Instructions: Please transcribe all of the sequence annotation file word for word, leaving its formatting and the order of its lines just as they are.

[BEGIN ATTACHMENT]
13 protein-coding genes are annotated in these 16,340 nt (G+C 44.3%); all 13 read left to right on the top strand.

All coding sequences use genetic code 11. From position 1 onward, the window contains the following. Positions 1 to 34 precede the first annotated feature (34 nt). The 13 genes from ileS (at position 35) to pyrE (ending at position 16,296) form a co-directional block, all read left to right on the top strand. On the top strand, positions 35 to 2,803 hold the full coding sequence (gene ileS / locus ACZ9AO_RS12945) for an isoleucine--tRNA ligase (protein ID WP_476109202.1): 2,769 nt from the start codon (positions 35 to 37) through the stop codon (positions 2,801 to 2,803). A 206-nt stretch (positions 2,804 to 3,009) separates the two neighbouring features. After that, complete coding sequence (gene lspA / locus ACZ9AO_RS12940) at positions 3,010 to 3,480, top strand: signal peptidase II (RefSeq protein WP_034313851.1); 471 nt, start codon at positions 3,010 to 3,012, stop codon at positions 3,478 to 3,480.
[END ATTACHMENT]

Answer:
13 protein-coding genes are annotated in these 16,340 nt (G+C 44.3%); all 13 read left to right on the top strand.

All coding sequences use genetic code 11. From position 1 onward, the window contains the following. Positions 1 to 34 precede the first annotated feature (34 nt). The 13 genes from ileS (at position 35) to pyrE (ending at position 16,296) form a co-directional block, all read left to right on the top strand. On the top strand, positions 35 to 2,803 hold the full coding sequence (gene ileS / locus ACZ9AO_RS12945) for an isoleucine--tRNA ligase (protein ID WP_476109202.1): 2,769 nt from the start codon (positions 35 to 37) through the stop codon (positions 2,801 to 2,803). A 206-nt stretch (positions 2,804 to 3,009) separates the two neighbouring features. After that, complete coding sequence (gene lspA / locus ACZ9AO_RS12940) at positions 3,010 to 3,480, top strand: signal peptidase II (RefSeq protein WP_034313851.1); 471 nt, start codon at positions 3,010 to 3,012, stop codon at positions 3,478 to 3,480.